Brand new shark(s), doo doo, doo doo doo doo

March 18, 2020

Not one, but TWO new species of the rarely seen six-gilled sawsharks have been found in the West Indian Ocean by an international team of marine scientists.

The newly discovered Pliotrema kajae and Pliotrema annae - affectionately known as Kaja's and Anna's six-gill sawsharks - were discovered during research investigating small-scale fisheries operating off the coasts of Madagascar and Zanzibar.

Publishing their findings today in the journal PLOS ONE, the study team say the discovery of two new sharks highlights how little we still know about life in the ocean and the impact we are having on it.

Lead author Dr Simon Weigmann, based at the Elasmobranch Research Laboratory in Hamburg, explained:

"The six-gill sawsharks are really quite extraordinary as most sawsharks have five gill slits per side.

"So it was really exciting to find a new six-gill sawshark species and to find two new species - well that was simply astonishing!

"Knowledge of sawsharks in the western Indian Ocean is generelly still scarce. But considering their known depth distributions, both new species are likely affected by fishing operations.

"This assumption, combined with the limited range and apparent rarity of both new species, raises concerns that they are vulnerable to overfishing and might be in continuing decline.

"This could be particularly alarming for Anna's six-gill sawshark due to its very small known range, rarity and occurrence in shallow waters as the species is only known from depths of 20 to 35 m."

Two rostra of P.kajae were collected by Dr Ruth Leeney based at the Natural History Museum in London and many further specimens of this new species were found in different museum collections. The two specimens of P.annae were collected by PhD student Ellen Barrowclift, Dr Andrew Temple and Dr Per Berggren from Newcastle University, UK, and Dr Narriman Jiddawi from the Institute of Fisheries Research, Zanzibar.

Dr Temple, a co-author on the paper, said:

"Last year our team highlighted the massive underreporting of sharks and rays caught in the South West Indian Ocean and the urgent need to expand efforts globally to assess the impact of these fisheries on vulnerable species.

"The discovery re-enforces both how important the western Indian Ocean is in terms of shark and ray biodiversity, but also how much we still don't know."

Dr Berggren, a co-author on the paper and leader of Newcastle's Marine MEGAfauna lab, adds:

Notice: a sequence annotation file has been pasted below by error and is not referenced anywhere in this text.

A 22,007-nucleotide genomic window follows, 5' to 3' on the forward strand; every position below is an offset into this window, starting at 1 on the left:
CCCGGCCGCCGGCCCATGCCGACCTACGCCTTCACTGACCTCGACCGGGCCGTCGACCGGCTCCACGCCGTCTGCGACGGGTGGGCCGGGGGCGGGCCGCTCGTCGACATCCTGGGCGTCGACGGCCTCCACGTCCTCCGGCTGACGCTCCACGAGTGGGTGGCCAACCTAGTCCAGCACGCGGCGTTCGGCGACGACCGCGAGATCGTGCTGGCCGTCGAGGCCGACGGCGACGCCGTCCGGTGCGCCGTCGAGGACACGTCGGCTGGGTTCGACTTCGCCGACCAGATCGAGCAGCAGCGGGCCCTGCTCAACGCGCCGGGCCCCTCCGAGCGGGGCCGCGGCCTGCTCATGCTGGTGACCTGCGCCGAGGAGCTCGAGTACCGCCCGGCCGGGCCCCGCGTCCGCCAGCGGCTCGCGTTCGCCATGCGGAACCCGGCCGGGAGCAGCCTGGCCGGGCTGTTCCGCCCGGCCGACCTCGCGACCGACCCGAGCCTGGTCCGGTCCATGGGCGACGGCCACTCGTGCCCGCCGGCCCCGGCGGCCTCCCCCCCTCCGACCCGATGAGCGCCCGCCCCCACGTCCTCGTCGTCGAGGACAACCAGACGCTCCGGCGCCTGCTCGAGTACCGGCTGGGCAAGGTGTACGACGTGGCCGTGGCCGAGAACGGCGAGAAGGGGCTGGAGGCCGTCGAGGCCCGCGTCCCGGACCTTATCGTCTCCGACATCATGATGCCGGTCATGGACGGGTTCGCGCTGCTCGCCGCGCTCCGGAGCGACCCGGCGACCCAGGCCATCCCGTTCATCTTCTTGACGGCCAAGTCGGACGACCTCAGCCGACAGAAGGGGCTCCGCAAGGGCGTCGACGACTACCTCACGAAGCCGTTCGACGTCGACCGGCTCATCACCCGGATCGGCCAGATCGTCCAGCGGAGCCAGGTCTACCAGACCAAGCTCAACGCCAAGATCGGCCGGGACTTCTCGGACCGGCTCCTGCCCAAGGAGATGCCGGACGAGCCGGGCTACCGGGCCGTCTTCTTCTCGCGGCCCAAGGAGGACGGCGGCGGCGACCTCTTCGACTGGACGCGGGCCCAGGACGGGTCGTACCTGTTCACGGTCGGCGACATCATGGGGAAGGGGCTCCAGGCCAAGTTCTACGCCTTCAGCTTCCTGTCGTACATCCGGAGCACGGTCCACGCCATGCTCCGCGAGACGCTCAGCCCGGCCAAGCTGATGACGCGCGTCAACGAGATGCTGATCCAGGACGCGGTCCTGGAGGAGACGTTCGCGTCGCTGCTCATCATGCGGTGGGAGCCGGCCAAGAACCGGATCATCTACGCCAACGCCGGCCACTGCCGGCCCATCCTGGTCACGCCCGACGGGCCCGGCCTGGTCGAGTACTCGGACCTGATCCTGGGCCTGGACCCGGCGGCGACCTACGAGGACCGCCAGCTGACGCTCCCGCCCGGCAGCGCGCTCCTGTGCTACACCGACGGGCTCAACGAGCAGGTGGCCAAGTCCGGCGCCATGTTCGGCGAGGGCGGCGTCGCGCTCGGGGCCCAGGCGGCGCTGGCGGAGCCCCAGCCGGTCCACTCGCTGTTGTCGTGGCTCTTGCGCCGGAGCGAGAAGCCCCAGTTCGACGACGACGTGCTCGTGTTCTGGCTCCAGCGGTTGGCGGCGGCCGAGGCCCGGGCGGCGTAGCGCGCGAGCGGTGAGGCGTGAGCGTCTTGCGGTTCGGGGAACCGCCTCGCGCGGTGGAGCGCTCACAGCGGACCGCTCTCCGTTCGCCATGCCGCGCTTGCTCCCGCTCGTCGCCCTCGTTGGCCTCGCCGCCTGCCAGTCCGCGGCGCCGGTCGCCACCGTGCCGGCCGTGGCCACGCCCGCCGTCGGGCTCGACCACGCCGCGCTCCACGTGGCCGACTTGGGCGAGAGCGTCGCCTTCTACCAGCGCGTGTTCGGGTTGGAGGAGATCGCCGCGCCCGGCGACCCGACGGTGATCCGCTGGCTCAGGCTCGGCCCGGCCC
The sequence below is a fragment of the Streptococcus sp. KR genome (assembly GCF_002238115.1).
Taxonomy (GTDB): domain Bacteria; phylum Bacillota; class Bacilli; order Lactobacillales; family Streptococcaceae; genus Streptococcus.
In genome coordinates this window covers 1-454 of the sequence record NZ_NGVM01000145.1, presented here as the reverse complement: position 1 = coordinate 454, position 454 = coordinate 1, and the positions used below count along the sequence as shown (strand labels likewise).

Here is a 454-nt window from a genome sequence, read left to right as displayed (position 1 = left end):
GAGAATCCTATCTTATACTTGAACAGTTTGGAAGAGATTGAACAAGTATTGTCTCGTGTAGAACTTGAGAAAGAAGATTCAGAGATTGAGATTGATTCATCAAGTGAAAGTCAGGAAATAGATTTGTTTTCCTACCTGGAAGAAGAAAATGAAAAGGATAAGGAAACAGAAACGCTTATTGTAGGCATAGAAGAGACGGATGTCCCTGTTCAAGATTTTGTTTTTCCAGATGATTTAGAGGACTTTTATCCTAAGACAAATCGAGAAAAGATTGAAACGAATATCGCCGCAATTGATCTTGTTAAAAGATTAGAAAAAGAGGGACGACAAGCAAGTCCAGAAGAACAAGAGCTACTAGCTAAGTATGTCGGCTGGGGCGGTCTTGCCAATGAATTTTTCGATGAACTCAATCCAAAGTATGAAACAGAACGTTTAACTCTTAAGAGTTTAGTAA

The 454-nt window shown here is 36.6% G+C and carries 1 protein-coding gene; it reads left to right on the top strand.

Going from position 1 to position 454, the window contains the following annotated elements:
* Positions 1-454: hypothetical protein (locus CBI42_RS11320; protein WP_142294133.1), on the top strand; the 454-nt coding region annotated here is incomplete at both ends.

"This project is also testament to the value of scientists working with local communities. Without the fishers help we would not have discovered these animals. Their knowledge of their environment is unparalleled and it is our mission to help them preserve the marine animals and ecosystems they rely on to survive."

As its name suggests, the sawshark is a type of shark best known for its saw-like snout. Found mainly in the temperate waters of all three major oceans (with the centre of distribution in the western Pacific Ocean), the number of sawsharks has declined in the past couple of decades due to commercial fishing.

Sawsharks can reach up to about 1.5 metres in length and have a long snout edged with sharp teeth which alternate in size (smaller teeth are inserted between larger teeth).

They also has a distinctive pair of barbels in the middle of the snout - whisker-like sensory organs around the shark's mouth which help the shark detect its prey.

Even though the sawshark and sawfish share similarities in appearance, they differ in several aspects. Sawfish are larger, they don't have barbels, and their gills are located on the bottom side of the body (like typical for rays).

Sawsharks are carnivores, living on a diet of fish, crustaceans and squid, and use their serrated snout to kill their prey. Fast movement of the snout from side to side cuts the prey into fine pieces that can be swallowed easily.

Both new species differ from the only previously known six-gill species, Pliotrema warreni, in the position of their barbels: in P. kajae and P. annae, these are situated approximately half way from the tip of the saw - the rostral tip - to the mouth, compared to P. warreni, where they are about two thirds of the way down, much closer to the mouth.

A special feature of P. annae is the generally shorter rostrum as compared to P. kajae and P. warreni.
-end-


Newcastle University

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